L’Arche founder honoured for leading exemplary life of service, leadership, and reconciliation
“Jean Vanier turned a minimalist sense of caregiving and turned it into a movement that recognizes and appreciates the gifts of people with developmental disabilities,” Pauls says.
Born Canadian in Geneva, Switzerland, Vanier’s father had a diplomatic career that took the family to France and England, where Vanier spent his childhood. After serving in the British and Canadian navies, Vanier earned a PhD in philosophy.
He left academia in the 1960s and established the first L’Arche community in France after befriending two men with intellectual disabilities and inviting them to live with him in a small house he purchased.
Vanier had become distressed by the institutionalization, isolation, and loneliness of people with intellectual disabilities, and envisioned a place where they could live alongside those who come to assist them, and share life and daytime activities together in family-like settings.
“Essentially, they wanted a friend,” Vanier later recalled. “They were not very interested in my knowledge or my ability to do things, but rather they needed my heart and my being.”
Vanier called the house “L’Arche,” a French word for “the ark” in the biblical story of Noah and the flood. Within a couple of years, other homes were born. Today, L’Arche has more than 5,000 members in 147 communities on five continents.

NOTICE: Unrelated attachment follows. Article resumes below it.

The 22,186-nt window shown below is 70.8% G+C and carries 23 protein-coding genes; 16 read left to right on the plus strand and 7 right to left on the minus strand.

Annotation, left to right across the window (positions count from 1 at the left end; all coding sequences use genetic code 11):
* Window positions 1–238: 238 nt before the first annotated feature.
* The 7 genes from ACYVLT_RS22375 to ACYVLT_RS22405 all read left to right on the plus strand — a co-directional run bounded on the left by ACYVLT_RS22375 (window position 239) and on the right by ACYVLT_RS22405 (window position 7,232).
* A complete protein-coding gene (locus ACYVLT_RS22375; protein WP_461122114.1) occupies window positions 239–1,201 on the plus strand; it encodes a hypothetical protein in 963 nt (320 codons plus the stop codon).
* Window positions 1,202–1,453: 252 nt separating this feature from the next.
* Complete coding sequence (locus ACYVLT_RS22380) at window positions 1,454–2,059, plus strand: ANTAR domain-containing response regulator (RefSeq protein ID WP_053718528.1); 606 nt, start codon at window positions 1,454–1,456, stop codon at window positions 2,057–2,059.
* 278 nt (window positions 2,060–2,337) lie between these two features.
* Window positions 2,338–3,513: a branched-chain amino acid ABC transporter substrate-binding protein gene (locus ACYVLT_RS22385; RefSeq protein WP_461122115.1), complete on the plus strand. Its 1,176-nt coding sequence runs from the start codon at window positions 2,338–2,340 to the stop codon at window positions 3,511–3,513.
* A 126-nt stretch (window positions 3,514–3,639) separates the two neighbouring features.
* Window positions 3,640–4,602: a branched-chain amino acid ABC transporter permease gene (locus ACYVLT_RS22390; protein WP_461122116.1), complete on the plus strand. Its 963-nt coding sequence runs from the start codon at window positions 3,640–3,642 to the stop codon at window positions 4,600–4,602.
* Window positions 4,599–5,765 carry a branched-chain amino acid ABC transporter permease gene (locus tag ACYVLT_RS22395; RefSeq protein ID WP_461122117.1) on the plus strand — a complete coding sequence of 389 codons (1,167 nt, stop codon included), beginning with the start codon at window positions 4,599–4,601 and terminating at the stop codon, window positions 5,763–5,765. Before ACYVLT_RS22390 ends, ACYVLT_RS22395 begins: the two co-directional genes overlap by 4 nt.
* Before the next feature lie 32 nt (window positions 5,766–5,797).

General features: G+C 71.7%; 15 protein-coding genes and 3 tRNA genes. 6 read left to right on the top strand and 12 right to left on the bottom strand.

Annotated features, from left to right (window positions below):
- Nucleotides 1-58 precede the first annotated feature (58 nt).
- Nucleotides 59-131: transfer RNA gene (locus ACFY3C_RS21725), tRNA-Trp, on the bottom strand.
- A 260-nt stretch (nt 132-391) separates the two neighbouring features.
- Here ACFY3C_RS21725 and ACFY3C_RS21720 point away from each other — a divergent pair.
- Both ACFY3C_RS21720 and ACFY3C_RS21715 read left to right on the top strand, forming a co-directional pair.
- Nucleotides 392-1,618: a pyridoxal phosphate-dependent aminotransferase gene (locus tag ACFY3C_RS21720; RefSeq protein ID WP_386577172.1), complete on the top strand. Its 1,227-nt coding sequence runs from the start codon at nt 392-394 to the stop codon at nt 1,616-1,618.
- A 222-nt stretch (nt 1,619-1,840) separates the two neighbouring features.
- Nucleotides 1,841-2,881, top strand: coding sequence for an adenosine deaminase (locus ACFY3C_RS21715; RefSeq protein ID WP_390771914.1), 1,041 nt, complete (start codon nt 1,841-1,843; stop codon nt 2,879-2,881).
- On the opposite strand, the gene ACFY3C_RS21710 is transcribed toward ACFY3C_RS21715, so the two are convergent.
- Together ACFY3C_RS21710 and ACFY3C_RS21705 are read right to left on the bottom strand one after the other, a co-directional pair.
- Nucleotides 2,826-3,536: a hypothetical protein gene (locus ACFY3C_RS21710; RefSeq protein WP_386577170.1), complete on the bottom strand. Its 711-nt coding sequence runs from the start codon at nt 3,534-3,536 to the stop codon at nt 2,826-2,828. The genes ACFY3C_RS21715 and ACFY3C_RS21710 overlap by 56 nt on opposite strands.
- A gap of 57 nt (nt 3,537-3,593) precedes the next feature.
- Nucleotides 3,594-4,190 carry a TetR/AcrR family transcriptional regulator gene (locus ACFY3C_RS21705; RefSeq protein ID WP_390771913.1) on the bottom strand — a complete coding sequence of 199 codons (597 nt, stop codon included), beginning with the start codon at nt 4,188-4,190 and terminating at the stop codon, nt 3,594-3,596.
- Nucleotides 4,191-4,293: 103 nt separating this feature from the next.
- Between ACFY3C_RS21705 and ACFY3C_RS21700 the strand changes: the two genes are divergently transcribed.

Earlier this month, Vanier was awarded the 2015 Templeton Prize. Valued at $1.7 million USD, the Prize honours a living person who has made exceptional contributions to affirming life’s spiritual dimension, whether through insight, discovery, or practical works.
The group of 44 previous recipients include Mother Teresa, Aleksandr Solzhenitsyn, and the Dalai Lama.
Pauls points out that in addition to starting the L’Arche movement, Vanier is a beautiful writer with a strong understanding of theology.
“Out of the experience of living in a L’Arche community, he’s done incredible writing and helped society as a whole gain a new depth of care and understanding of people with developmental disabilities,” Pauls says.
Vanier now lives in the original L’Arche community in France. For reasons of age, he no longer travels. He is producing a short video to share with the community gathered for the event on April 8.
CMU will make a donation to L’Arche Winnipeg in honour of this award.
The event takes place at Victoria Inn (1808 Wellington Ave.). Doors open at 6:00 PM and dinner will be served at 6:30 PM.
April 10, 2015 – update
Jean Vanier’s message in response to the CMU PAX Award
A Christian university in the Anabaptist tradition, CMU’s Shaftesbury campus offers undergraduate degrees in arts, business, humanities, music, sciences, and social sciences, as well as graduate degrees in theology, ministry, peacebuilding and collaborative development, and an MBA. CMU has over about 900 full-time equivalent students, including those enrolled in degree programs at the Shaftesbury and Menno Simons College campuses and in its Outtatown certificate program.
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